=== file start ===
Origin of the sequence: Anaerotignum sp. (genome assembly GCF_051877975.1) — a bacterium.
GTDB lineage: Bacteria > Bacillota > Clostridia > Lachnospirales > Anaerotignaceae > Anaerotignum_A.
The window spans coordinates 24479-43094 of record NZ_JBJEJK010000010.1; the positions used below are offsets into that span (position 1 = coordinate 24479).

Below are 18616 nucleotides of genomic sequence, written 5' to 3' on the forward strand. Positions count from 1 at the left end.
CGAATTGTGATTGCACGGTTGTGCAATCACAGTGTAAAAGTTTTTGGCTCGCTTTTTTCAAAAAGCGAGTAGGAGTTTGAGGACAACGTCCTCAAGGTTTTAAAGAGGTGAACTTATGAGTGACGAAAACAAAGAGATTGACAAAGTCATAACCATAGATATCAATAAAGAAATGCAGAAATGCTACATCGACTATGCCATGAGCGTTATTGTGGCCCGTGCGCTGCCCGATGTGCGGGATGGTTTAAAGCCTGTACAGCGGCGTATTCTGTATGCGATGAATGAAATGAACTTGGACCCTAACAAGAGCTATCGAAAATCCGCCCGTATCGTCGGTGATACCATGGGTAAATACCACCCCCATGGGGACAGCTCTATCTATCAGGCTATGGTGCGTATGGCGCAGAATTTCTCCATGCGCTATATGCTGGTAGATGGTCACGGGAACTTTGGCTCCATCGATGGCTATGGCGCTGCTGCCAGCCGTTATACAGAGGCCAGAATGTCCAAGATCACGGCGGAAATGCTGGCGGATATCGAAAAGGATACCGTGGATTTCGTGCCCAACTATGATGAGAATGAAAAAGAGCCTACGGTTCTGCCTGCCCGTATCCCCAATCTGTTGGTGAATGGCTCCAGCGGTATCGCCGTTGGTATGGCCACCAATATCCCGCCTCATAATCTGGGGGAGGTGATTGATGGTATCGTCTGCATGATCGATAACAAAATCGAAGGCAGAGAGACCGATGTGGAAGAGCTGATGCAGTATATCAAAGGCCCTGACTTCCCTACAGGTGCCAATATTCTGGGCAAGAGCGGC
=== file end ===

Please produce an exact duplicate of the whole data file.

Origin of the sequence: Anaerotignum sp. (genome assembly GCF_051877975.1) — a bacterium.
GTDB lineage: Bacteria > Bacillota > Clostridia > Lachnospirales > Anaerotignaceae > Anaerotignum_A.
The window spans coordinates 24479-43094 of record NZ_JBJEJK010000010.1; the positions used below are offsets into that span (position 1 = coordinate 24479).

Below are 18616 nucleotides of genomic sequence, written 5' to 3' on the forward strand. Positions count from 1 at the left end.
CGAATTGTGATTGCACGGTTGTGCAATCACAGTGTAAAAGTTTTTGGCTCGCTTTTTTCAAAAAGCGAGTAGGAGTTTGAGGACAACGTCCTCAAGGTTTTAAAGAGGTGAACTTATGAGTGACGAAAACAAAGAGATTGACAAAGTCATAACCATAGATATCAATAAAGAAATGCAGAAATGCTACATCGACTATGCCATGAGCGTTATTGTGGCCCGTGCGCTGCCCGATGTGCGGGATGGTTTAAAGCCTGTACAGCGGCGTATTCTGTATGCGATGAATGAAATGAACTTGGACCCTAACAAGAGCTATCGAAAATCCGCCCGTATCGTCGGTGATACCATGGGTAAATACCACCCCCATGGGGACAGCTCTATCTATCAGGCTATGGTGCGTATGGCGCAGAATTTCTCCATGCGCTATATGCTGGTAGATGGTCACGGGAACTTTGGCTCCATCGATGGCTATGGCGCTGCTGCCAGCCGTTATACAGAGGCCAGAATGTCCAAGATCACGGCGGAAATGCTGGCGGATATCGAAAAGGATACCGTGGATTTCGTGCCCAACTATGATGAGAATGAAAAAGAGCCTACGGTTCTGCCTGCCCGTATCCCCAATCTGTTGGTGAATGGCTCCAGCGGTATCGCCGTTGGTATGGCCACCAATATCCCGCCTCATAATCTGGGGGAGGTGATTGATGGTATCGTCTGCATGATCGATAACAAAATCGAAGGCAGAGAGACCGATGTGGAAGAGCTGATGCAGTATATCAAAGGCCCTGACTTCCCTACAGGTGCCAATATTCTGGGCAAGAGCGGC